<strong>It’s exam time in Syria — and that means internet shutdowns</strong>
(Image: Ben Mullins, illustration The Record)
Andrea Peterson June 2, 2022

It’s exam time in Syria — and that means internet shutdowns

It’s exam time in Syria — and that means internet shutdowns

As hundreds of thousands of Syrian high school students sit to take national exams, their government is taking an extreme proctoring measure: shutting down national internet access. 

Syria’s authoritarian regime has long kept a tight grip on the country’s internet access via government-affiliated Syrian Telecom, which controls the primary routes web traffic can transit in and out of the country. Internet shutdowns became common during the ongoing Syrian Civil War — but have been deployed in the country for years to prevent academic misconduct. 

How well Syrian students do on their final high school exams is a primary factor in what higher education options they can access — defining the economic futures of many. That puts a lot of pressure on students and even family members who may be looking to help the next generation gain whatever advantage possible amidst years of conflict. 

“The stakes for the exams are so high and there’s an assumption that everyone is cheating,”  said Doug Madory, director of internet analysis at Kentik. 

Prior to Syria implementing the exam blackouts, “questions would begin appearing on social media 30-60 minutes before each exam, thus allowing cheaters to circulate correct answers and compromise the integrity of the test,” Madory wrote in a 2016 blog post chronicling what’s believed to be the first round of Syrian academic internet outages. 

The way the exam blackouts typically operate in Syria is by blocking fixed line and mobile internet access in the hours before the exams as paper tests are printed and physically distributed across the country. Mobile service remains down while students take the tests, according to Madory. The recent outages appear to be implemented by taking down the routes that announce how internet traffic comes into the country, he said.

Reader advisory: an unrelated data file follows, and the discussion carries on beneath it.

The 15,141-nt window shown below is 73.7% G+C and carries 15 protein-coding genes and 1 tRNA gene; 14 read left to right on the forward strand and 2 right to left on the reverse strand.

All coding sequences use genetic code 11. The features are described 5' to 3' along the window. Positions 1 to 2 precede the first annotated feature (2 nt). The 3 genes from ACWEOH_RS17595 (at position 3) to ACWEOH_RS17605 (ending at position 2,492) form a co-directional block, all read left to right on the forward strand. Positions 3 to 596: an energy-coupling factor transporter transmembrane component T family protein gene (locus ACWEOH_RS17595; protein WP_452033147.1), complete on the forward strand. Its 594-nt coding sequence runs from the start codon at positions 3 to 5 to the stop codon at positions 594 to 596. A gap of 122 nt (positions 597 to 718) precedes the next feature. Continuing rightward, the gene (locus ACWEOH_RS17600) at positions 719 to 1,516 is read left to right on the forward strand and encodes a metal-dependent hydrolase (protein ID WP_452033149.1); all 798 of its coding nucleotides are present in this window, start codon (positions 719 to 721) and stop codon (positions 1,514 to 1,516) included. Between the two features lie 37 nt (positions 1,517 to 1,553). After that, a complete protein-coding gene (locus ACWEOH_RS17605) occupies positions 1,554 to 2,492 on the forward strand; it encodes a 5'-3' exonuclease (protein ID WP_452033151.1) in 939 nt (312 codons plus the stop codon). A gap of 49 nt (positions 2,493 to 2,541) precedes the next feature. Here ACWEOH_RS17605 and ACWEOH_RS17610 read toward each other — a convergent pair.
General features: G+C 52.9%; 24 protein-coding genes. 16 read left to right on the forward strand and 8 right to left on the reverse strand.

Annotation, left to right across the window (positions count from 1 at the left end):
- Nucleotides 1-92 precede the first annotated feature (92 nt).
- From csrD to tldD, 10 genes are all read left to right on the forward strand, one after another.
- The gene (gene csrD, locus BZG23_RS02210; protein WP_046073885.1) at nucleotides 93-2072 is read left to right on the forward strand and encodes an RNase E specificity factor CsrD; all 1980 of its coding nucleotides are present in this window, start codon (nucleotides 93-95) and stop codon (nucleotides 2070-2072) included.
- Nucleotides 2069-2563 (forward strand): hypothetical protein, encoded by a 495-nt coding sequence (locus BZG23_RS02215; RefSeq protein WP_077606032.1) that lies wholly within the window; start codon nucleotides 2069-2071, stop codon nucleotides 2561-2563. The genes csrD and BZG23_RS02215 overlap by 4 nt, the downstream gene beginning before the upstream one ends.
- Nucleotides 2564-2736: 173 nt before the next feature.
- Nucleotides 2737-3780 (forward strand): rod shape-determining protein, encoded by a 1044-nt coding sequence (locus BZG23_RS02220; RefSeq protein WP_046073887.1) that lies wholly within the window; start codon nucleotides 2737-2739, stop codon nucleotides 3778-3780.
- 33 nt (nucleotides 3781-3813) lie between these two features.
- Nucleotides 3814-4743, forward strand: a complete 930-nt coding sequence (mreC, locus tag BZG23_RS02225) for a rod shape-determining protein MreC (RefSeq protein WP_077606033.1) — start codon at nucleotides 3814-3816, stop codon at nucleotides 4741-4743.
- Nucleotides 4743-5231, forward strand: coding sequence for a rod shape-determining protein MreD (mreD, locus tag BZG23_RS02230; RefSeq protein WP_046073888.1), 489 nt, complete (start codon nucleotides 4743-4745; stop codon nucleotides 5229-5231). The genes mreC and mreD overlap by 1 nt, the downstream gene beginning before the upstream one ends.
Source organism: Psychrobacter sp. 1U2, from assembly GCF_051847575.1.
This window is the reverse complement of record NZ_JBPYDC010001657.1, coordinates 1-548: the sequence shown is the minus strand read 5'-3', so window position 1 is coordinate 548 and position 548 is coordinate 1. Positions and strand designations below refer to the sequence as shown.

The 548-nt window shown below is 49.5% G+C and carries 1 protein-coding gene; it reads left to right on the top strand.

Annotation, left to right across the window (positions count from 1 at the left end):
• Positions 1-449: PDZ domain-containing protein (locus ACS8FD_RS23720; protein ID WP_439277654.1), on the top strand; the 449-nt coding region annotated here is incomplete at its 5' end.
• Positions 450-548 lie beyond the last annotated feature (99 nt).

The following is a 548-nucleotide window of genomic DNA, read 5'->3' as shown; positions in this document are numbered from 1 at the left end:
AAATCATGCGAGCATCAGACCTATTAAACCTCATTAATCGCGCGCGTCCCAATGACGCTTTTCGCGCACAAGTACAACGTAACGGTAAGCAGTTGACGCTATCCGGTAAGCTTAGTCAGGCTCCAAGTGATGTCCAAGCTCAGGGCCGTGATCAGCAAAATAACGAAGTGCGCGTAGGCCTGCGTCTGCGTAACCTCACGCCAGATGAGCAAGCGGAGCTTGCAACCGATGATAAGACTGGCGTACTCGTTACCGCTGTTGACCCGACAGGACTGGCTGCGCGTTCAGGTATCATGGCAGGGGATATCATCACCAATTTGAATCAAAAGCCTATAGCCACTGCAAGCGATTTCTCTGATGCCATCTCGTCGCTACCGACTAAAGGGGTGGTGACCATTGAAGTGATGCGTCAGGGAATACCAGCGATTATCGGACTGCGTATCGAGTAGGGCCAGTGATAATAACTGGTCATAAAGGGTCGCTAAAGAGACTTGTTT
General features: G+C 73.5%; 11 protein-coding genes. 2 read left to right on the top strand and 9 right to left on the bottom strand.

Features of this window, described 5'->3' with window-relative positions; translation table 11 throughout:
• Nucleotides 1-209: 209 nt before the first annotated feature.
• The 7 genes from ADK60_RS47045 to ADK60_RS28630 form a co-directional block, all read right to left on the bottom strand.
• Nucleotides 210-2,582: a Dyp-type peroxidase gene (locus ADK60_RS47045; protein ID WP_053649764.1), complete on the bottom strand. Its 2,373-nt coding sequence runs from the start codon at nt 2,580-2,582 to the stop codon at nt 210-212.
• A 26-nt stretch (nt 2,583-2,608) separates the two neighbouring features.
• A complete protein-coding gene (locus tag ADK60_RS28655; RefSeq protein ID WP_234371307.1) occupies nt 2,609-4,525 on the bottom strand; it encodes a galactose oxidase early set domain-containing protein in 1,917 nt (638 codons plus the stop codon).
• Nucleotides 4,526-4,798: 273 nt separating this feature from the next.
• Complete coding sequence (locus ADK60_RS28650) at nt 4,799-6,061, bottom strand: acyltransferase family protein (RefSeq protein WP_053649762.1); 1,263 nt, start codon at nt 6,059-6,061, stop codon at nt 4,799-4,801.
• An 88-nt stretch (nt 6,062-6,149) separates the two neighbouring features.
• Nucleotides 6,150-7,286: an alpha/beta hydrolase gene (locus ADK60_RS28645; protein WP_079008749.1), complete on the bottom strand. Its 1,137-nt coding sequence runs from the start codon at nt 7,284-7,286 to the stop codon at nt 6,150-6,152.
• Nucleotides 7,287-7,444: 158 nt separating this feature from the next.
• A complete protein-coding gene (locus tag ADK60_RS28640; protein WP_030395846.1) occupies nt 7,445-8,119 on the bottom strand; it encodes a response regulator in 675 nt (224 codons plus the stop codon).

Local state-funded outlet Syria TV noted the outages are happening again, despite Syria’s education minister saying last summer they would be canceled in the coming year. 

Syrian Telecom also announced the outages on Facebook. The posting describes four outages, each scheduled to last three and a half hours, to correspond with different exams. International web-watchers have already observed the first two this week on Monday and Thursday.

Further outages are planned for June 6 and June 12.

But Syria isn’t alone in going offline for academics. 

Iraq drew criticism from digital human rights groups for ordering local internet providers to shut down during school exams in the summer of 2015. And the trend is continuing, particularly in the Middle East and North Africa. According to an Access Now report released last month, similar tactics were also deployed in Algeria, Iraq, Jordan, and Sudan in 2021. 

Academic-related internet shutdowns have also been reported in India. More than 25 million people faced a mobile internet shutdown in the Indian state of Rajasthan last year during a local teacher eligibility exam, according to CNN. This year, a local court stayed a similar internet suspension order in West Bengal state set to coincide with school exams.

Andrea Peterson (they/them) was a senior policy correspondent at Recorded Future News and a longtime cybersecurity journalist who cut their teeth covering technology policy ThinkProgress (RIP), then The Washington Post from 2013 through 2016, before doing deep dive public records investigations at the Project on Government Oversight and American Oversight. Their work has also been published at Slate, Politico, The Daily Beast, Ars Technica, Protocol, and other outlets. Peterson also produces independent creative projects under their Plain Great Productions brand and can generally be found online as kansasalps.